Beau Willimon’s play, Farragut North, is perhaps better known as the basis for the fairly successful film The Ides of March. Nevertheless, Peter Huntley Productions have once again teamed up with the wonderful Southwark Playhouse to bring audiences a night of political intrigue and suspense in Farragut North. This play follows the character Stephen Bellamy, the Press Manager for the Democratic Presidential Candidate, on the brink of the Iowa Caucus – one of the few swing states in the US which, if won, is key to helping the Democrats secure the White House for a term.
Set over two days, things do not of course go entirely to plan, and Stephen soon finds himself in hot water, and in possession of some pretty brutal information that looks set to destroy the entire campaign. Whilst this might be crushing to the Democrats, it all seems like a normal day in the office to an audience rather used to depictions and plot lines of intrigue and corruption in US politics.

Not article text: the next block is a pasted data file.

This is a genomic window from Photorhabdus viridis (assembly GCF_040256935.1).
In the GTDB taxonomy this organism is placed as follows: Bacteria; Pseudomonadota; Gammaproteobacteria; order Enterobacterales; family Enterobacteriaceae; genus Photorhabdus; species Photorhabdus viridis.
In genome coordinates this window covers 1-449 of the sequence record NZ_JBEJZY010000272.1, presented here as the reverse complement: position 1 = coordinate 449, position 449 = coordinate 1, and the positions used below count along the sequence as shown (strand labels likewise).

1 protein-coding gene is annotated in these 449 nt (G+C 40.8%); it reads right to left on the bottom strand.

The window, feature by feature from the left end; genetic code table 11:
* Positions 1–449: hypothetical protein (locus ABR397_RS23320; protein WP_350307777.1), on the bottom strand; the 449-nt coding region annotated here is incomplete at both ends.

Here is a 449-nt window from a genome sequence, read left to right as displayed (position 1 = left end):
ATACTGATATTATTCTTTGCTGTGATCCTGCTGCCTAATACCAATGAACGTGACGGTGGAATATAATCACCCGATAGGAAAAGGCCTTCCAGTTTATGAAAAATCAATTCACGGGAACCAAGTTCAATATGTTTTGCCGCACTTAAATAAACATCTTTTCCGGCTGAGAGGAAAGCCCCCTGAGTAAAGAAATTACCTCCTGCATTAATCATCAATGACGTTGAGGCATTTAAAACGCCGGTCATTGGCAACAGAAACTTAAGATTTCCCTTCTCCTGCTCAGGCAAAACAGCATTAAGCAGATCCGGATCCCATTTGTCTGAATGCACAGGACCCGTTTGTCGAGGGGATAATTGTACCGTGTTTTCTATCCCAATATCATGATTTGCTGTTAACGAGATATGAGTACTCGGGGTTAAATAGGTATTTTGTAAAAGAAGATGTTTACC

In order to carry this story, and inspire sympathy for Stephen’s plight, Max Irons (star of the recent BBC series The White Queen and, incidentally, Jeremy Irons’ son), needs to be ruthless, suave, arrogant, cool, and, by the end of the show, a bit of a wreck. Whilst this was achieved to some extent, an extra dash of charisma to Irons’ portrayal of Stephen may have given the play the boost it needs to really fly.
For the actors in this production do not appear to really listen and respond to each other; perhaps this was a directorial choice to convey the brutal individualism and disconnectedness that exists in this game of power. In reality, however, it left me rather bored. That said, some actors really do shine in this production; Josh O’Connor stole the show in many places as the ostensibly harmless and secretly ruthless Ben Fowles, and Rachel Tucker shone as the greedy, bloodsucking leech of a journalist in her portrayal of Ida Horowicz.
Director Guy Unsworth makes some apt decisions in terms of the prison-like set, replete with flickering lights, and the peripheral presence of a bed to suggest the sex and betrayal that is commonplace in this world. The music, designed by Pete Malkin, is also chilling, adding to the sinister atmosphere on stage.
In all, however, the pace of this production is slow, with dialogue-heavy scenes being delivered, on occasion, in a somewhat mechanical way. This perhaps renders Farragut North more suited to screen than stage – and could explain why The Ides of March was produced in the first place.
*** (3 stars)
Runs until 5th October 2013